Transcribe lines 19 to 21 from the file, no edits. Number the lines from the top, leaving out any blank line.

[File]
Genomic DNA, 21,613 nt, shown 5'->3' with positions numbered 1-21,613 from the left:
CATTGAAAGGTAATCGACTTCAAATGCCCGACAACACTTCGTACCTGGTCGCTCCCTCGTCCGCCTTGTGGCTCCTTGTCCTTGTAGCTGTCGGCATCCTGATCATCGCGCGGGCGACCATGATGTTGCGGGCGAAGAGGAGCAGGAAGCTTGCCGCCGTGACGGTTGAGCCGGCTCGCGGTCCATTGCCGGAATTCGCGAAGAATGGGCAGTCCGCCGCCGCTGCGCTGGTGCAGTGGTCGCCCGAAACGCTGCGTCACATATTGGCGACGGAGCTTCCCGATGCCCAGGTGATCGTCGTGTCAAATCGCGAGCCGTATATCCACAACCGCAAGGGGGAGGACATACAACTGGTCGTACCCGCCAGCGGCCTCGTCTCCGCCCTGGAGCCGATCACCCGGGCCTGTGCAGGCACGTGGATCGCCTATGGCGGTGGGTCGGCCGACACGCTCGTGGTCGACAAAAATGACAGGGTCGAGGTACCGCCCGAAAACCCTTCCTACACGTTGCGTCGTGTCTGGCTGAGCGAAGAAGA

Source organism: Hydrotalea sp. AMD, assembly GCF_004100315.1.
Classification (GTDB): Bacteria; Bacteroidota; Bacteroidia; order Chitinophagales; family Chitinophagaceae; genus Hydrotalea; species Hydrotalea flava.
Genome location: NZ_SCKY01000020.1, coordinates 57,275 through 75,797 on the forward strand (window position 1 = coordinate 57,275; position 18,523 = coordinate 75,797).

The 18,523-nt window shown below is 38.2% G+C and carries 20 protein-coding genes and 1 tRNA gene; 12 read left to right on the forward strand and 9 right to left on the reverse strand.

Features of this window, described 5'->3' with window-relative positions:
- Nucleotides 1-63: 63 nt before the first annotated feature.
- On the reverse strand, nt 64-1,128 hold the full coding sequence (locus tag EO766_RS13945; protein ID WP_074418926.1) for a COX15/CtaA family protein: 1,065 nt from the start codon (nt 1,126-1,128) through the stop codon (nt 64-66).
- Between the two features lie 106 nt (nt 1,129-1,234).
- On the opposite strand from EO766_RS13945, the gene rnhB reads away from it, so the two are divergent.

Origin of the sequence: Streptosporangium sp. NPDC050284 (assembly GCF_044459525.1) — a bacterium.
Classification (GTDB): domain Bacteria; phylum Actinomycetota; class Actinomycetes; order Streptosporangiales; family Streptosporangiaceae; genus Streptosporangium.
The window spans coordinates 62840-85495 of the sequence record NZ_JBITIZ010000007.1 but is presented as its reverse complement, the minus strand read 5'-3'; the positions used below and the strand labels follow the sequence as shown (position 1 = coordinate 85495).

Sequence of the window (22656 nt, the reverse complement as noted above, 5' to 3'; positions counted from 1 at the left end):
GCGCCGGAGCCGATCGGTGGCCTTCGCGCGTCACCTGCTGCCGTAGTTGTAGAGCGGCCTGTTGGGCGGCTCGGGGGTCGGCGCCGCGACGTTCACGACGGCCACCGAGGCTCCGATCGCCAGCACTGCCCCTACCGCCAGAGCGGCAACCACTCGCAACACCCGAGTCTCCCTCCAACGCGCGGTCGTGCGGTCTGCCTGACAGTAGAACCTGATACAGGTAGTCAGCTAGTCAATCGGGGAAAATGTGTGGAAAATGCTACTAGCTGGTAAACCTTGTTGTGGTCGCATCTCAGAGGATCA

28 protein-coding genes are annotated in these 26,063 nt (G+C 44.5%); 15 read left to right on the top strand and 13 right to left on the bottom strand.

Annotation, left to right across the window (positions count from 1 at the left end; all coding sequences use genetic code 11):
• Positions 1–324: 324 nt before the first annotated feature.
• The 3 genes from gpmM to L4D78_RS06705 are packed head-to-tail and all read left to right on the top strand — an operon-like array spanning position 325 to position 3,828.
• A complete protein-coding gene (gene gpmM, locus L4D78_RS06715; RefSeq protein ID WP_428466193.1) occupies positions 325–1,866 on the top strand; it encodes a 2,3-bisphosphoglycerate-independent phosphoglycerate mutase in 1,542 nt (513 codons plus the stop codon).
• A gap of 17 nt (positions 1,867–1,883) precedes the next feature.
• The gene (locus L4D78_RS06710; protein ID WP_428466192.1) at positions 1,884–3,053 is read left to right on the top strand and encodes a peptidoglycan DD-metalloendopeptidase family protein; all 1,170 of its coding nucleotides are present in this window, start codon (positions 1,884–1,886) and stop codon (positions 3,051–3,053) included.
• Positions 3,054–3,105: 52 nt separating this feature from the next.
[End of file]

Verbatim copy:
• Positions 1–324: 324 nt before the first annotated feature.
• The 3 genes from gpmM to L4D78_RS06705 are packed head-to-tail and all read left to right on the top strand — an operon-like array spanning position 325 to position 3,828.
• A complete protein-coding gene (gene gpmM, locus L4D78_RS06715; RefSeq protein ID WP_428466193.1) occupies positions 325–1,866 on the top strand; it encodes a 2,3-bisphosphoglycerate-independent phosphoglycerate mutase in 1,542 nt (513 codons plus the stop codon).